President McKinley ordered the troops to “win the confidence, respect, and admiration of the inhabitants of the Philippines”, so U.S. forces also worked to restore civil society by building schools and roads, refurbishing markets, improving health and sanitation, and offering amnesty to guerrillas.  They restored government services and gradually transferred political control to the Filipinos.  Despite this progress, the fighting lasted another full year.  The new commander, General Arthur MacArthur, permitted greater use of imprisonment, deportation, execution, and the confiscation and/or destruction of property to punish guerrillas.


These sterner measures, together with the continued promise of equitable treatment and representative government, ultimately broke the back of the resistance movement.  The last major revolutionary commanders surrendered in the spring of 1902; and on July 4 the United States officially proclaimed the insurrection to be over.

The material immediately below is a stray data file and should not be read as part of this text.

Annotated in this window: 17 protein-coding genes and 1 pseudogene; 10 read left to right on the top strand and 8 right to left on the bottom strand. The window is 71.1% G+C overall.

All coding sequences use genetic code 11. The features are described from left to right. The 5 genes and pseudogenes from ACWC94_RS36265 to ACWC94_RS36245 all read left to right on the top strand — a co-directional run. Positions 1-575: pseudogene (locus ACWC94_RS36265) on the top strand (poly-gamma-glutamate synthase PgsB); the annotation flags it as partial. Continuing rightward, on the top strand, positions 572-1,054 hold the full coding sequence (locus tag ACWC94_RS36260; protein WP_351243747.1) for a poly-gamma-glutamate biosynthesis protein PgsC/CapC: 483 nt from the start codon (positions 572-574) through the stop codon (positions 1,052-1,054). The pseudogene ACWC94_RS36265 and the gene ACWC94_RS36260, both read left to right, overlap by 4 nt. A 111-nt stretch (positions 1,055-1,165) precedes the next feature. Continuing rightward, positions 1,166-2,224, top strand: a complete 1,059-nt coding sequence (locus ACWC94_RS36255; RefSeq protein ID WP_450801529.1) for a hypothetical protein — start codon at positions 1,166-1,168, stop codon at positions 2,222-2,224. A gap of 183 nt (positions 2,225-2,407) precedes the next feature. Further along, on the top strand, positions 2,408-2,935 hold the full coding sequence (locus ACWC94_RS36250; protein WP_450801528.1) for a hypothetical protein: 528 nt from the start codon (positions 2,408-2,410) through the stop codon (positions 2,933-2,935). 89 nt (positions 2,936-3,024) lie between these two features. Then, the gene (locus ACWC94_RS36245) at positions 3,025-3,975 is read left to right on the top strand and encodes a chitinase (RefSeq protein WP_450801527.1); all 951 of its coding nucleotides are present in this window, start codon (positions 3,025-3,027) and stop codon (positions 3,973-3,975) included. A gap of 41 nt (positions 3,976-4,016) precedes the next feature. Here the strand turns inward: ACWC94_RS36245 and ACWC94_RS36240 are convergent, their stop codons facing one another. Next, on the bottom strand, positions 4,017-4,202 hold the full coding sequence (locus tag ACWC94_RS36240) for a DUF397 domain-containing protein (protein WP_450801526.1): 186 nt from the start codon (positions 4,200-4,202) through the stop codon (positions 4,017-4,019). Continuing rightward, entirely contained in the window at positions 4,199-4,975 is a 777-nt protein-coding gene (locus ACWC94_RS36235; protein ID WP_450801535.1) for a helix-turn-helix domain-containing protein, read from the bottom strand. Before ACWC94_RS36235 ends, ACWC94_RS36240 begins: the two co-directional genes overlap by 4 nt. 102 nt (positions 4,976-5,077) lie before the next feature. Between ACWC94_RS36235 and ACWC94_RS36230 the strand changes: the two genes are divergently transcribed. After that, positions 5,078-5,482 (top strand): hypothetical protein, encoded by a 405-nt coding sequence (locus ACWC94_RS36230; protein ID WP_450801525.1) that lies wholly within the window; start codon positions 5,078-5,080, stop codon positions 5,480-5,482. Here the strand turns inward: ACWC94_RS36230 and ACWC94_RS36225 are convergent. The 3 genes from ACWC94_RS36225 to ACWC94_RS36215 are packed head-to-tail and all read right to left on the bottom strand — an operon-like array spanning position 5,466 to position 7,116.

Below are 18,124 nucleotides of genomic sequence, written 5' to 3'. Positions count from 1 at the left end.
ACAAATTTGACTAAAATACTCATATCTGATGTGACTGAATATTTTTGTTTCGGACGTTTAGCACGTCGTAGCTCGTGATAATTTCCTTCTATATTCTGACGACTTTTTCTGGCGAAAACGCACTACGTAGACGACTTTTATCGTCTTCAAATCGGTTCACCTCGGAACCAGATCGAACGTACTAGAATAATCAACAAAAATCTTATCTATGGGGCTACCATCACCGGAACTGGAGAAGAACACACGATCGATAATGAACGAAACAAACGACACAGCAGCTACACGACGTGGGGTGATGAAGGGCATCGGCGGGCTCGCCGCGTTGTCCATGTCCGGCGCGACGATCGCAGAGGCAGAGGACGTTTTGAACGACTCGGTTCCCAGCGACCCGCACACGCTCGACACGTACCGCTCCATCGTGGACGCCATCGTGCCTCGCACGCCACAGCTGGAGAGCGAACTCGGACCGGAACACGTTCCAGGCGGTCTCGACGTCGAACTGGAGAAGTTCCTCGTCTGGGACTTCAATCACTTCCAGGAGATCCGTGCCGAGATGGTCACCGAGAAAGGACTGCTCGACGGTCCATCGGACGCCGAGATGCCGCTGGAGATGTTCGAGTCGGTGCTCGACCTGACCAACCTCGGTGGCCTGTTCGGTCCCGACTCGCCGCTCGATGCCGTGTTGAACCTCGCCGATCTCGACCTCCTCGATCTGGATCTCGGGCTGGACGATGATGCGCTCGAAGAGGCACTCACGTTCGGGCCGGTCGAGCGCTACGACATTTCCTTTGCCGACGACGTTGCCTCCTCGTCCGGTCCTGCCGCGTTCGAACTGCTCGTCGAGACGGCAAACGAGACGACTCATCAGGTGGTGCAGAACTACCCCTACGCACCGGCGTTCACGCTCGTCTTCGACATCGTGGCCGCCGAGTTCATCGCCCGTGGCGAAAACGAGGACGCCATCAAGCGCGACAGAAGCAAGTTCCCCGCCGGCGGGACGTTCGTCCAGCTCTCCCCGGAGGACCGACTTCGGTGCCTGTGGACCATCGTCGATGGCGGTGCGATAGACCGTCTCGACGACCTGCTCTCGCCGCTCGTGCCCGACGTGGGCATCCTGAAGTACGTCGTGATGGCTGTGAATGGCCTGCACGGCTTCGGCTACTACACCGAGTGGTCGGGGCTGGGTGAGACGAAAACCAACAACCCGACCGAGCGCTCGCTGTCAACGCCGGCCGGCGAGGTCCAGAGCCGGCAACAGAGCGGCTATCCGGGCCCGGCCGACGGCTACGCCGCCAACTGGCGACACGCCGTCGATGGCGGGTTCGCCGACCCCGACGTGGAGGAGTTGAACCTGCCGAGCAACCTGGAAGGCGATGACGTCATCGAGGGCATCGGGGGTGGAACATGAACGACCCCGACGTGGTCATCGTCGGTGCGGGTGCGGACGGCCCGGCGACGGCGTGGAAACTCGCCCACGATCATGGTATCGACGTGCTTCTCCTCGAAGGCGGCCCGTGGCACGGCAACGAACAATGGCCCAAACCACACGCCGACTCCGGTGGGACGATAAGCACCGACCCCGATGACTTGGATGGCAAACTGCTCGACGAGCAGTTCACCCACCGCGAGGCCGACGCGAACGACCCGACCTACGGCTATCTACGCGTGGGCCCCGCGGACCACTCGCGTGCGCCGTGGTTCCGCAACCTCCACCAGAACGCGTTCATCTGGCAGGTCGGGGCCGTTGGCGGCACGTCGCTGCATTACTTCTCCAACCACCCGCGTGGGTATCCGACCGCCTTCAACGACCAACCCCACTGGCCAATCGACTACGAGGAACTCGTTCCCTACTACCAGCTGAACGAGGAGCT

In his official report, Secretary of War Elihu Root concluded, “it is evident that the insurrection has been brought to an end both by making a war distressing and hopeless on the one hand and by making peace attractive.”

Ultimately, over 126,000 regular and volunteer soldiers served in the Philippines between 1899 and 1902. Of these, 1,000 died in battle or of wounds received in battle, 3,000 more died of disease and other causes, and nearly another 3,000 were wounded.

Filipino prisoners lay on their bellies while in the stocks. Photo courtesy of the USAHEC.
Typical native dwelling, interior of Luzon, Taguig, Philippines. Photo courtesy of the USHEC.


Adapted from: 

Chapter 15.  American Military History, Volume 1.  “Emergence to World Power 1898-1902.”  U.S. Army Center of Military History.